In my opinion, Miliband should have embraced the idea of an anti-Tory coalition involving Labour as the dominant partner with support from the SNP and others and made the case for the SNP as having a valuable contribution to make to the politics of the UK as a whole. This could have taken the sting out of the Tory and right-wing media scare tactics.
When asked by Jeremy Paxman, earlier in the campaign, whether he was tough enough to stand up to the likes of Vladimir Putin, Ed Miliband's response was a strident "Hell, yes!" Surely, then, he should have been able to convince middle England's swing voters that he was strong enough to be in coalition without being dominated or manipulated by Nicola Sturgeon or any other potential coalition partner.

Friday, 27 February 2015

Devol u-turn? (Part 2)

In part 1 of this post I outlined some of the questions and doubts I’ve had lately about regional devolution. Below are the conclusions I have come to after giving these issues some more consideration
It’s true that if regional authorities are given tax raising powers similar to those that have been promised to the Scottish parliament then there is a risk of a fiscal and economic 'race to the bottom' – but in this globalised economy, competition to attract business and investment is inevitable anyway. With devolution, however, there could be a complementary 'race to the top' as, with the increase in local accountability and scrutiny that should accompany its implementation, regional politicians compete to be the best at using revenue as efficiently, and as beneficially to their electorate, as possible. And they would be aided in this by the possibility of emulating examples of best practice that would accrue from the diversity of approaches to governance that would proliferate under a system of regional devolution.
As for the matter of Conservative domination of the East of England region, hopefully any devolved regional assembly would be elected using a proportional system, as in Scotland, Wales and Northern Ireland. This would go some way to reducing the extent of the Tories’ dominance. Also, the very fact of devolution itself would hopefully spark a greater level of local involvement in politics, both in terms of activism and of voting, which could have an unpredictable effect on the current political status quo in the region. Nevertheless it is still highly unlikely that any regional government for the East of England would be anything other than a Conservative government.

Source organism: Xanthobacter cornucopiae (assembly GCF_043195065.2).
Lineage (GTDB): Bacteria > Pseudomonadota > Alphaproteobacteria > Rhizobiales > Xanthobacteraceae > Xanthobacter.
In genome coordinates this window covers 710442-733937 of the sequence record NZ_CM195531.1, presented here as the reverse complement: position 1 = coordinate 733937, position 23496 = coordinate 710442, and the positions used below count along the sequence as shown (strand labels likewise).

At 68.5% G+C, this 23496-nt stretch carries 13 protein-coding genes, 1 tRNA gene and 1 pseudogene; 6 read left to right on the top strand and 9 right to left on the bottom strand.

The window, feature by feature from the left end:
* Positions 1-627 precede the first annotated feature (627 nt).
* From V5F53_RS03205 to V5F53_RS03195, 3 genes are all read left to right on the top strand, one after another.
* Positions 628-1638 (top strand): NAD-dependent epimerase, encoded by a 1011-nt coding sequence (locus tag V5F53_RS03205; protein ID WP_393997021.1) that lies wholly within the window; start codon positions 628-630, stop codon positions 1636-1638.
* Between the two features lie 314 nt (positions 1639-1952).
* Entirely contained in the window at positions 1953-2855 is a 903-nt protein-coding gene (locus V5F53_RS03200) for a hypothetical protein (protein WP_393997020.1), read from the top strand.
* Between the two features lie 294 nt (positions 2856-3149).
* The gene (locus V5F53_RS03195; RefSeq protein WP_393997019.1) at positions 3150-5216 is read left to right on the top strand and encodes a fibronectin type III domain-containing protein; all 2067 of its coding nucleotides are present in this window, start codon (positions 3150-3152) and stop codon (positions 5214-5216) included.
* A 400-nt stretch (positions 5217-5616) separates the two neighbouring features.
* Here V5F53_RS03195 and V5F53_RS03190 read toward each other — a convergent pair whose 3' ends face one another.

One possible counterbalance to this Conservative domination of the region could be the retention of an important role for central government in a devolved UK, in terms of guaranteeing a certain level of protection for vulnerable groups within society. The best solution, in my opinion, would be for central government to have the role of establishing overall policy in regard to such areas as the NHS, public investment, benefit levels etc, while the regional assemblies take responsibility for local implementation of those policies on the ground. This could be quite an effective system, helping to counter the effects of over-centralisation that have often been a problem in the past. In fact, many of the regions have deeply ingrained traditions of support for one or other of the main political parties although the UK electorate as a whole has, over the last 100 years or so, regularly replaced central government of one political stripe with that of another. It is, therefore, in the interests of democracy that central government retain its role as the main tier responsible for major areas of policy – the alternative would be the potential disenfranchisement of all those who, like myself, would find themselves stranded in political ‘enemy territory’.